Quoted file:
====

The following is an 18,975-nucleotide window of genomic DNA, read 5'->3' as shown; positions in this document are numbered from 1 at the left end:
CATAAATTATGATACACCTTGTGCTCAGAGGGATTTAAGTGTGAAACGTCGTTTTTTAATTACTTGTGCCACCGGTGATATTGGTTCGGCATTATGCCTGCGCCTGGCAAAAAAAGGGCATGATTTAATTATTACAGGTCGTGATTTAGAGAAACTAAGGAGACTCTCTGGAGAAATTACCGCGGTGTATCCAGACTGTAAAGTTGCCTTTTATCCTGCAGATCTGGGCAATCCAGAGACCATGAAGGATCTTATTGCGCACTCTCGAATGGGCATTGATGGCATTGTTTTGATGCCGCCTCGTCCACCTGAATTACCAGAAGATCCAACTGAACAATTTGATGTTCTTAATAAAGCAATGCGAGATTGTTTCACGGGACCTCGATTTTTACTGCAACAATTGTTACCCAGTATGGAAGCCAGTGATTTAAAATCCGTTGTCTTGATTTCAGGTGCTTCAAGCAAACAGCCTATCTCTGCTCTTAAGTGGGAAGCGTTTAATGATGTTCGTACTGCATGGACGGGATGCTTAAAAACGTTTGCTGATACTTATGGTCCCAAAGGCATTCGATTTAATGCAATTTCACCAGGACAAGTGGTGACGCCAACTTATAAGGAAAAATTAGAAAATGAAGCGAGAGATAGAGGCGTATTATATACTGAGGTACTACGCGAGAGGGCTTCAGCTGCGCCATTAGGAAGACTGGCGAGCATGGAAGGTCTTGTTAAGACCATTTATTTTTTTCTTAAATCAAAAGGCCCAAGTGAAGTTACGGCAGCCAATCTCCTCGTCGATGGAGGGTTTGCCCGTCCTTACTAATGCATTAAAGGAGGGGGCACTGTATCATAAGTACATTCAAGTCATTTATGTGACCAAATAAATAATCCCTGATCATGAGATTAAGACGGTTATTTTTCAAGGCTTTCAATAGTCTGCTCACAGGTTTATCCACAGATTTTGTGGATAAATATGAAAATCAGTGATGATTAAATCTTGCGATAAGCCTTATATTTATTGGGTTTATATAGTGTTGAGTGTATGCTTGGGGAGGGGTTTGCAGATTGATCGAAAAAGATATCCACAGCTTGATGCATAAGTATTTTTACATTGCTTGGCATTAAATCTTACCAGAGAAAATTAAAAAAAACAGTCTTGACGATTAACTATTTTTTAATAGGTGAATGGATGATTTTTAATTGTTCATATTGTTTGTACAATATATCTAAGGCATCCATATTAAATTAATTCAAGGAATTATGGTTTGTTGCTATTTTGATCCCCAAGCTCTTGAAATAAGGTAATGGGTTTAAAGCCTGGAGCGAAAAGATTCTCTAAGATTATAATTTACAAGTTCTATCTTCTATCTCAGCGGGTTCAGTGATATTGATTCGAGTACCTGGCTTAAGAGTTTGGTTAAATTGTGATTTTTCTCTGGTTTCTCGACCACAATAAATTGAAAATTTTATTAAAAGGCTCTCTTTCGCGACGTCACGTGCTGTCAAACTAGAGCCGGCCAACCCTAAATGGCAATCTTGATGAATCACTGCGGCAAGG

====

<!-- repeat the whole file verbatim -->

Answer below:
The following is an 18,975-nucleotide window of genomic DNA, read 5'->3' as shown; positions in this document are numbered from 1 at the left end:
CATAAATTATGATACACCTTGTGCTCAGAGGGATTTAAGTGTGAAACGTCGTTTTTTAATTACTTGTGCCACCGGTGATATTGGTTCGGCATTATGCCTGCGCCTGGCAAAAAAAGGGCATGATTTAATTATTACAGGTCGTGATTTAGAGAAACTAAGGAGACTCTCTGGAGAAATTACCGCGGTGTATCCAGACTGTAAAGTTGCCTTTTATCCTGCAGATCTGGGCAATCCAGAGACCATGAAGGATCTTATTGCGCACTCTCGAATGGGCATTGATGGCATTGTTTTGATGCCGCCTCGTCCACCTGAATTACCAGAAGATCCAACTGAACAATTTGATGTTCTTAATAAAGCAATGCGAGATTGTTTCACGGGACCTCGATTTTTACTGCAACAATTGTTACCCAGTATGGAAGCCAGTGATTTAAAATCCGTTGTCTTGATTTCAGGTGCTTCAAGCAAACAGCCTATCTCTGCTCTTAAGTGGGAAGCGTTTAATGATGTTCGTACTGCATGGACGGGATGCTTAAAAACGTTTGCTGATACTTATGGTCCCAAAGGCATTCGATTTAATGCAATTTCACCAGGACAAGTGGTGACGCCAACTTATAAGGAAAAATTAGAAAATGAAGCGAGAGATAGAGGCGTATTATATACTGAGGTACTACGCGAGAGGGCTTCAGCTGCGCCATTAGGAAGACTGGCGAGCATGGAAGGTCTTGTTAAGACCATTTATTTTTTTCTTAAATCAAAAGGCCCAAGTGAAGTTACGGCAGCCAATCTCCTCGTCGATGGAGGGTTTGCCCGTCCTTACTAATGCATTAAAGGAGGGGGCACTGTATCATAAGTACATTCAAGTCATTTATGTGACCAAATAAATAATCCCTGATCATGAGATTAAGACGGTTATTTTTCAAGGCTTTCAATAGTCTGCTCACAGGTTTATCCACAGATTTTGTGGATAAATATGAAAATCAGTGATGATTAAATCTTGCGATAAGCCTTATATTTATTGGGTTTATATAGTGTTGAGTGTATGCTTGGGGAGGGGTTTGCAGATTGATCGAAAAAGATATCCACAGCTTGATGCATAAGTATTTTTACATTGCTTGGCATTAAATCTTACCAGAGAAAATTAAAAAAAACAGTCTTGACGATTAACTATTTTTTAATAGGTGAATGGATGATTTTTAATTGTTCATATTGTTTGTACAATATATCTAAGGCATCCATATTAAATTAATTCAAGGAATTATGGTTTGTTGCTATTTTGATCCCCAAGCTCTTGAAATAAGGTAATGGGTTTAAAGCCTGGAGCGAAAAGATTCTCTAAGATTATAATTTACAAGTTCTATCTTCTATCTCAGCGGGTTCAGTGATATTGATTCGAGTACCTGGCTTAAGAGTTTGGTTAAATTGTGATTTTTCTCTGGTTTCTCGACCACAATAAATTGAAAATTTTATTAAAAGGCTCTCTTTCGCGACGTCACGTGCTGTCAAACTAGAGCCGGCCAACCCTAAATGGCAATCTTGATGAATCACTGCGGCAAGG